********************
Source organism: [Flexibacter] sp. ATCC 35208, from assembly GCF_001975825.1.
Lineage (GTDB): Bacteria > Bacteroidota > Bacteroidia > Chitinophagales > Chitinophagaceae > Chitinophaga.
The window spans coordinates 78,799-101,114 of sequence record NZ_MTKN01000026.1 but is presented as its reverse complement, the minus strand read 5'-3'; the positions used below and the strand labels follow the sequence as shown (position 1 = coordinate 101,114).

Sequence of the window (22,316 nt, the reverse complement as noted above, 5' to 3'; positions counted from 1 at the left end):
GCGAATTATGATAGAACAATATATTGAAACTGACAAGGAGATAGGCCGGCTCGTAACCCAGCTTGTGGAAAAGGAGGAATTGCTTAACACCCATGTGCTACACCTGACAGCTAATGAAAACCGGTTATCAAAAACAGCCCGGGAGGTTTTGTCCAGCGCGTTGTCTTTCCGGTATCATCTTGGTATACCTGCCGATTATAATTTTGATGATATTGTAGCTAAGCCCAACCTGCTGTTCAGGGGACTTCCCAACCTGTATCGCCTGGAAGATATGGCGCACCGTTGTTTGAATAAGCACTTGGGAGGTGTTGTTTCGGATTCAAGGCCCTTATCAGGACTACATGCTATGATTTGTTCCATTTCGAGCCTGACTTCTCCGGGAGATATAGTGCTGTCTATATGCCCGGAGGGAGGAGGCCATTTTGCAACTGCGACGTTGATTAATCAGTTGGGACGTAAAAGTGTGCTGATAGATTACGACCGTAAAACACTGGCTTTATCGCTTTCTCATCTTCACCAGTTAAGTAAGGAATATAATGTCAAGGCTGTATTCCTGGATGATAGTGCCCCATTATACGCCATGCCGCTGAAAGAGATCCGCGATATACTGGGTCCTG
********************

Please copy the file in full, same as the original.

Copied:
Source organism: [Flexibacter] sp. ATCC 35208, from assembly GCF_001975825.1.
Lineage (GTDB): Bacteria > Bacteroidota > Bacteroidia > Chitinophagales > Chitinophagaceae > Chitinophaga.
The window spans coordinates 78,799-101,114 of sequence record NZ_MTKN01000026.1 but is presented as its reverse complement, the minus strand read 5'-3'; the positions used below and the strand labels follow the sequence as shown (position 1 = coordinate 101,114).

Sequence of the window (22,316 nt, the reverse complement as noted above, 5' to 3'; positions counted from 1 at the left end):
GCGAATTATGATAGAACAATATATTGAAACTGACAAGGAGATAGGCCGGCTCGTAACCCAGCTTGTGGAAAAGGAGGAATTGCTTAACACCCATGTGCTACACCTGACAGCTAATGAAAACCGGTTATCAAAAACAGCCCGGGAGGTTTTGTCCAGCGCGTTGTCTTTCCGGTATCATCTTGGTATACCTGCCGATTATAATTTTGATGATATTGTAGCTAAGCCCAACCTGCTGTTCAGGGGACTTCCCAACCTGTATCGCCTGGAAGATATGGCGCACCGTTGTTTGAATAAGCACTTGGGAGGTGTTGTTTCGGATTCAAGGCCCTTATCAGGACTACATGCTATGATTTGTTCCATTTCGAGCCTGACTTCTCCGGGAGATATAGTGCTGTCTATATGCCCGGAGGGAGGAGGCCATTTTGCAACTGCGACGTTGATTAATCAGTTGGGACGTAAAAGTGTGCTGATAGATTACGACCGTAAAACACTGGCTTTATCGCTTTCTCATCTTCACCAGTTAAGTAAGGAATATAATGTCAAGGCTGTATTCCTGGATGATAGTGCCCCATTATACGCCATGCCGCTGAAAGAGATCCGCGATATACTGGGTCCTG